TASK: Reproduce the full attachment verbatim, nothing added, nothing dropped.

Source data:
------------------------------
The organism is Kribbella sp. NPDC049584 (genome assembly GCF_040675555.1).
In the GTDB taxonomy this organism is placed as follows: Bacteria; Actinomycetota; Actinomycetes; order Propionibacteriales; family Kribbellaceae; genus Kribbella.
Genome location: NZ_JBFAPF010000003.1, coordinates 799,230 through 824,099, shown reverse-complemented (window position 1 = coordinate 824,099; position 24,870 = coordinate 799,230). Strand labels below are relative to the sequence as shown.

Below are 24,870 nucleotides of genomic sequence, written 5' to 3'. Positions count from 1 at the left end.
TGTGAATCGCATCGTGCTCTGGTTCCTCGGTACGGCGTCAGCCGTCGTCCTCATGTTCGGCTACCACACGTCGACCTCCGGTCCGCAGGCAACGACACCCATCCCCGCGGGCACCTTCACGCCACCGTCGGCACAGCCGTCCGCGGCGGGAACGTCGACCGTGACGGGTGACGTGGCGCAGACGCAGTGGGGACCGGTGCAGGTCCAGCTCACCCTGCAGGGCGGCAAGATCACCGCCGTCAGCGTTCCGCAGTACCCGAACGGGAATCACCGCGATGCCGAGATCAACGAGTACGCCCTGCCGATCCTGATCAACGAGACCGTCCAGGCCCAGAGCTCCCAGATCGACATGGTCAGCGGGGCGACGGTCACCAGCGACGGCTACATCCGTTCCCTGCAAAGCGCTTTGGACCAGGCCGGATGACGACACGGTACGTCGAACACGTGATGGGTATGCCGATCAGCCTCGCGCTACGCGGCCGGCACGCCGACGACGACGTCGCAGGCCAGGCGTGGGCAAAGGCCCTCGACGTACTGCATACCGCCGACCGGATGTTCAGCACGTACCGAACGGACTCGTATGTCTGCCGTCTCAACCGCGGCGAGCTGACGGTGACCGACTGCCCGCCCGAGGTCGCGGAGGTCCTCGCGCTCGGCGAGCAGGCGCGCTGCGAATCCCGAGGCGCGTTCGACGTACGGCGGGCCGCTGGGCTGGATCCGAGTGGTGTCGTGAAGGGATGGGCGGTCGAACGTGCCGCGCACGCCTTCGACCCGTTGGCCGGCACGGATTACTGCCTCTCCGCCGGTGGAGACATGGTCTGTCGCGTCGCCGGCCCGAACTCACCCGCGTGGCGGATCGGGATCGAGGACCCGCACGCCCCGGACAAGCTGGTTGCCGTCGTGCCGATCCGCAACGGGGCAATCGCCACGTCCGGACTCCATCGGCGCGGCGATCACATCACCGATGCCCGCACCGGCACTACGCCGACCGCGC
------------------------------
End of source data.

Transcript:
The organism is Kribbella sp. NPDC049584 (genome assembly GCF_040675555.1).
In the GTDB taxonomy this organism is placed as follows: Bacteria; Actinomycetota; Actinomycetes; order Propionibacteriales; family Kribbellaceae; genus Kribbella.
Genome location: NZ_JBFAPF010000003.1, coordinates 799,230 through 824,099, shown reverse-complemented (window position 1 = coordinate 824,099; position 24,870 = coordinate 799,230). Strand labels below are relative to the sequence as shown.

Below are 24,870 nucleotides of genomic sequence, written 5' to 3'. Positions count from 1 at the left end.
TGTGAATCGCATCGTGCTCTGGTTCCTCGGTACGGCGTCAGCCGTCGTCCTCATGTTCGGCTACCACACGTCGACCTCCGGTCCGCAGGCAACGACACCCATCCCCGCGGGCACCTTCACGCCACCGTCGGCACAGCCGTCCGCGGCGGGAACGTCGACCGTGACGGGTGACGTGGCGCAGACGCAGTGGGGACCGGTGCAGGTCCAGCTCACCCTGCAGGGCGGCAAGATCACCGCCGTCAGCGTTCCGCAGTACCCGAACGGGAATCACCGCGATGCCGAGATCAACGAGTACGCCCTGCCGATCCTGATCAACGAGACCGTCCAGGCCCAGAGCTCCCAGATCGACATGGTCAGCGGGGCGACGGTCACCAGCGACGGCTACATCCGTTCCCTGCAAAGCGCTTTGGACCAGGCCGGATGACGACACGGTACGTCGAACACGTGATGGGTATGCCGATCAGCCTCGCGCTACGCGGCCGGCACGCCGACGACGACGTCGCAGGCCAGGCGTGGGCAAAGGCCCTCGACGTACTGCATACCGCCGACCGGATGTTCAGCACGTACCGAACGGACTCGTATGTCTGCCGTCTCAACCGCGGCGAGCTGACGGTGACCGACTGCCCGCCCGAGGTCGCGGAGGTCCTCGCGCTCGGCGAGCAGGCGCGCTGCGAATCCCGAGGCGCGTTCGACGTACGGCGGGCCGCTGGGCTGGATCCGAGTGGTGTCGTGAAGGGATGGGCGGTCGAACGTGCCGCGCACGCCTTCGACCCGTTGGCCGGCACGGATTACTGCCTCTCCGCCGGTGGAGACATGGTCTGTCGCGTCGCCGGCCCGAACTCACCCGCGTGGCGGATCGGGATCGAGGACCCGCACGCCCCGGACAAGCTGGTTGCCGTCGTGCCGATCCGCAACGGGGCAATCGCCACGTCCGGACTCCATCGGCGCGGCGATCACATCACCGATGCCCGCACCGGCACTACGCCGACCGCGC